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The condition in which a sensory experience normally associated with one sensory system occurs when another sensory system is stimulated.



a phenomenon of perception, in which the impression corresponding to a given stimulus and specific to a given sensory organ is accompanied by an additional sensation or image, often one characteristic of another sensory mode. Typical examples of synesthesia are “color hearing” and aural experiences upon perceiving color. Synesthesia in no way indicates a perception disorder; the experience occurs in one form or other and to some degree in almost everybody. The types of synesthesia are differentiated primarily by the nature of the additional sensations that arise: visual (photisms), aural (phon-isms), gustatory, tactile, and so on. Synesthesia may be selective, affecting only individual impressions, or it may affect all sensations in some area.

A characteristic example of synesthesia is the perception of music by certain composers. It was such synesthetic perceptions that led Scriabin to the concept of “synthetic art,” in which musical tonalities would correspond to certain colors, for example, in the symphonic poem Prometheus: the Poem of Fire (1910). Synesthetic experiences are not identical for all people; for example, various color representations may be linked with a single tonality. The phenomenon of synesthesia is found in the “colored” experience of numbers, days of the week, and so on. There is no satisfactory theory of synesthesia.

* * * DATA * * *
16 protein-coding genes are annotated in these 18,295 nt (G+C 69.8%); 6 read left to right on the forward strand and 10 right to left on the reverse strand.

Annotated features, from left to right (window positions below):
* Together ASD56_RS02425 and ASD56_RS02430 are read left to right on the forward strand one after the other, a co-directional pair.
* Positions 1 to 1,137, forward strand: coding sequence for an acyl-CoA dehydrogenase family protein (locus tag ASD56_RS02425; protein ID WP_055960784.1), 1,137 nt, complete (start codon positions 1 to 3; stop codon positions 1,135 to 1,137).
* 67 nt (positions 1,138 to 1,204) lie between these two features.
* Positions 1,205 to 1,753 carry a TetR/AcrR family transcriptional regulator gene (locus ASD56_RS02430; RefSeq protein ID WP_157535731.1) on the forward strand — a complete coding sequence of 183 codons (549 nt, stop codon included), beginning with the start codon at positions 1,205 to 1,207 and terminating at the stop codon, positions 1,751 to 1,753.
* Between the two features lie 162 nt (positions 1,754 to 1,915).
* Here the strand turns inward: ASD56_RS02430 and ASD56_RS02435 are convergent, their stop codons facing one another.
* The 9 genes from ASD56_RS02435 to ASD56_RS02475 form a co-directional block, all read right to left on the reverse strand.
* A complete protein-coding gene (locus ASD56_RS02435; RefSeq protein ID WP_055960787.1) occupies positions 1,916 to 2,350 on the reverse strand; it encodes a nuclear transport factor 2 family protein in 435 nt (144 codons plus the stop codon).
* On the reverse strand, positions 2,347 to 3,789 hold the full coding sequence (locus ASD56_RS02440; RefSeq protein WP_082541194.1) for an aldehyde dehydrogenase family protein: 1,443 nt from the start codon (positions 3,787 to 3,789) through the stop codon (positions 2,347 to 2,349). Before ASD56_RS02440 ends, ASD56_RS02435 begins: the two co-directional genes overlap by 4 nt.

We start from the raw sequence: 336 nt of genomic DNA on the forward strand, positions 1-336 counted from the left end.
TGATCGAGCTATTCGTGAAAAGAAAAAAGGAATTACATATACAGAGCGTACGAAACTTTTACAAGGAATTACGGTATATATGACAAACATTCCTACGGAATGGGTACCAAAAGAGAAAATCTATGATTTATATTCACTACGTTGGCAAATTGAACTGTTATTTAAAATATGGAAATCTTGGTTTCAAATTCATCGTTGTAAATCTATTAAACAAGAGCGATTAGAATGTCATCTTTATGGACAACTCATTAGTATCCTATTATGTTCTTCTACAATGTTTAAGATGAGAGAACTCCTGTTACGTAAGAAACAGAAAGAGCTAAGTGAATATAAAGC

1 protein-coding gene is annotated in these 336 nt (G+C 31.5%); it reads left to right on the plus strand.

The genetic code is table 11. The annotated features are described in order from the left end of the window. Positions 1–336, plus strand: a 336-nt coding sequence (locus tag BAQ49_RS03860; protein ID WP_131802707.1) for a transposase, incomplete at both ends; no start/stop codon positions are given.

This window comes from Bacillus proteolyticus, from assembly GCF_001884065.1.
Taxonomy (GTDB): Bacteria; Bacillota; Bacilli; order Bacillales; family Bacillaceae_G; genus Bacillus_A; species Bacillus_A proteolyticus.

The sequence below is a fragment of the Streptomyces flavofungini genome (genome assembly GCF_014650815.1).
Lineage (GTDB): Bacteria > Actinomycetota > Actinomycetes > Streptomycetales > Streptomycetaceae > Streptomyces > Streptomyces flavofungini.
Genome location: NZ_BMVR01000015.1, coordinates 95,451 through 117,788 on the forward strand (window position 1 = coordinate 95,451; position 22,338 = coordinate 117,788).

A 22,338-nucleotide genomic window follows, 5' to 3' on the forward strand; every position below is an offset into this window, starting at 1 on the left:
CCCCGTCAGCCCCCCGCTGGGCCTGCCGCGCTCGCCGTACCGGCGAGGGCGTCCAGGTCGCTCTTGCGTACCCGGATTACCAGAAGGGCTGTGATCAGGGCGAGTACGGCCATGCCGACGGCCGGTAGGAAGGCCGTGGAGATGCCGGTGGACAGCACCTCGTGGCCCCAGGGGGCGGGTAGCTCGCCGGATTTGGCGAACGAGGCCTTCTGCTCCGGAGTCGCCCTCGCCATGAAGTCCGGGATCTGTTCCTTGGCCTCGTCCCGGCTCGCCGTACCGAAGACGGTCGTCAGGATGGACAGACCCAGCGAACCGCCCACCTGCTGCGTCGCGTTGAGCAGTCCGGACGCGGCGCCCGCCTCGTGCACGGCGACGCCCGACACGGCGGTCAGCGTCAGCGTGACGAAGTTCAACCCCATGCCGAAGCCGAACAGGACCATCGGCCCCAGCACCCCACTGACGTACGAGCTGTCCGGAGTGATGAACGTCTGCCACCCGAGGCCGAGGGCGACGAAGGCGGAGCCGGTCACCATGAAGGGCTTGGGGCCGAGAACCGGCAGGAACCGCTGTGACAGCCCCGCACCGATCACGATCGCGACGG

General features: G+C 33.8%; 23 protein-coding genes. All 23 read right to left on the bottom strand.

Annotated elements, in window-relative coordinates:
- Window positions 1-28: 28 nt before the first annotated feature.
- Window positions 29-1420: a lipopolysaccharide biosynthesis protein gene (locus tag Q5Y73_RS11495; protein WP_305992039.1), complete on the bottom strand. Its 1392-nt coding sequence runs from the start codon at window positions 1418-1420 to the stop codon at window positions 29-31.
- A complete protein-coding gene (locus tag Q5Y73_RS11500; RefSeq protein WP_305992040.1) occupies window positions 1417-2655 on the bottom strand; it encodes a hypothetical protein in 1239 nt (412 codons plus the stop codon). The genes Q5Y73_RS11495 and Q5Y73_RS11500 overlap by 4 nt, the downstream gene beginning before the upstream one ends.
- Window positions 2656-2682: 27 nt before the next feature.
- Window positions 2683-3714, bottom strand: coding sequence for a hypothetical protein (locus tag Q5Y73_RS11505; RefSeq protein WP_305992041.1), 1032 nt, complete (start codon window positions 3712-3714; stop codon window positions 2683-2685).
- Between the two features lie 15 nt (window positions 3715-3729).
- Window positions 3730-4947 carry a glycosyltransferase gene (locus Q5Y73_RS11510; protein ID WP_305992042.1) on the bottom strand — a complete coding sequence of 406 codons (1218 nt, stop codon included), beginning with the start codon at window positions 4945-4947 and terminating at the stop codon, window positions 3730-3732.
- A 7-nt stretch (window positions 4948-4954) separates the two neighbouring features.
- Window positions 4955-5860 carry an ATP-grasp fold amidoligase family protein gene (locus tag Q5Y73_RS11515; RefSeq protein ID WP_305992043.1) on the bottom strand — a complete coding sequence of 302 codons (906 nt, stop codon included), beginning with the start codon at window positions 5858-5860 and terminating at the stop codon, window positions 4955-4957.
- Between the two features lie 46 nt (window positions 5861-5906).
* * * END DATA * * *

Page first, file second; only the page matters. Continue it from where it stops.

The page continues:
Titchener, E. B. Uchebnik psikhologii, part 1. Moscow, 1914. Pages 162–65.
Kravkov, S. V. Vzaimodeistvie organov chuvstv. Moscow-Leningrad, 1948.
Luriia, A. R. Malen’kaia knizhka o bol’shoi pamiati. Moscow, 1968. Pages 15–19.
Velichkovskii, B. M., V. P. Zinchenko, and A. R. Luriia. Psikhologiia vospriiatiia. Moscow, 1973. Pages 54–58.


References in periodicals archive ?
For each synaesthete, the correspondence between response set and colors was adapted following Tables 1 and 2.
In fact, the vast majority of synaesthetes couldn't imagine life without it.
A quarter of all synaesthetes also have a close relative with the condition.
They are studying 500 synaesthetes from 73 families worldwide including Wales.
Vladimir Nabokov, the author of Lolita, claimed he could see letters in colours (something he called a ``freakish gift'') and other synaesthetes included the poet, Rimbaud, the composer, Liszt, and the jazz musician, Miles Davis.
I tracked down a UK team of doctors specialising in the study of synaesthetes, and in 2008 I was diagnosed with mirror-touch.
Among the best known synaesthetes are the painter David Hockney and the novelist VladimirNabok ov.